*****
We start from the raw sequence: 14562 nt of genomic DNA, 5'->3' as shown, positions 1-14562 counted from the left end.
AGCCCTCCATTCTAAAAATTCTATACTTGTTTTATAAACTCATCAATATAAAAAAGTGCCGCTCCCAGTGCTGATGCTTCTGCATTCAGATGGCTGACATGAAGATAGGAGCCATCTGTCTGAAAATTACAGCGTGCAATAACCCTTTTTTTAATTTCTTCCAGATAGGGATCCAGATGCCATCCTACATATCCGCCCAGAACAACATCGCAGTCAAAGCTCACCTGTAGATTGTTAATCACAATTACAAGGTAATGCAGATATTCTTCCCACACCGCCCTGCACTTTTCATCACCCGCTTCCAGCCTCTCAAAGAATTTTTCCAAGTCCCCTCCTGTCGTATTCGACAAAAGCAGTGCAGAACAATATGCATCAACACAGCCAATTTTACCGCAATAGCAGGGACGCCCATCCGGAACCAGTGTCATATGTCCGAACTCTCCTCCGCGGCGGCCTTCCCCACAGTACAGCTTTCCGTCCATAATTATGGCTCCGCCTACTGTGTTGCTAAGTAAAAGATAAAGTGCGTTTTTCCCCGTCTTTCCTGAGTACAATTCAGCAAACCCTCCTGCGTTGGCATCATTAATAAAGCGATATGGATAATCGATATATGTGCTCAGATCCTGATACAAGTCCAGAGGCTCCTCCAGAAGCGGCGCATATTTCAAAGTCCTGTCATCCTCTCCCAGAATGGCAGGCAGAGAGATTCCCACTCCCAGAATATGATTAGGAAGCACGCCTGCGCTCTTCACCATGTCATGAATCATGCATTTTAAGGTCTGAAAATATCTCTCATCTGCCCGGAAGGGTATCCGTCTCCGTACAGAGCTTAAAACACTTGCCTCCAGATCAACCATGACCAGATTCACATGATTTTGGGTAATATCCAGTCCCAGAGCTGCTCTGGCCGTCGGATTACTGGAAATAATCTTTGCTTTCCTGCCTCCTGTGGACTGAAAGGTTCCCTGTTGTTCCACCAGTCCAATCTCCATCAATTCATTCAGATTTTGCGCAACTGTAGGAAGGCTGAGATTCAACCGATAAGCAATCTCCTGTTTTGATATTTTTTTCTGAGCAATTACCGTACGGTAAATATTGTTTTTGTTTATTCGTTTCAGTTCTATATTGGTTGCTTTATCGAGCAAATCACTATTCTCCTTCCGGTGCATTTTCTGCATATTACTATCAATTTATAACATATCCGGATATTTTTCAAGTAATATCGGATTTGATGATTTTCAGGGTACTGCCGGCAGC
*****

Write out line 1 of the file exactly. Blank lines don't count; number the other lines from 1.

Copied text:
We start from the raw sequence: 14562 nt of genomic DNA, 5'->3' as shown, positions 1-14562 counted from the left end.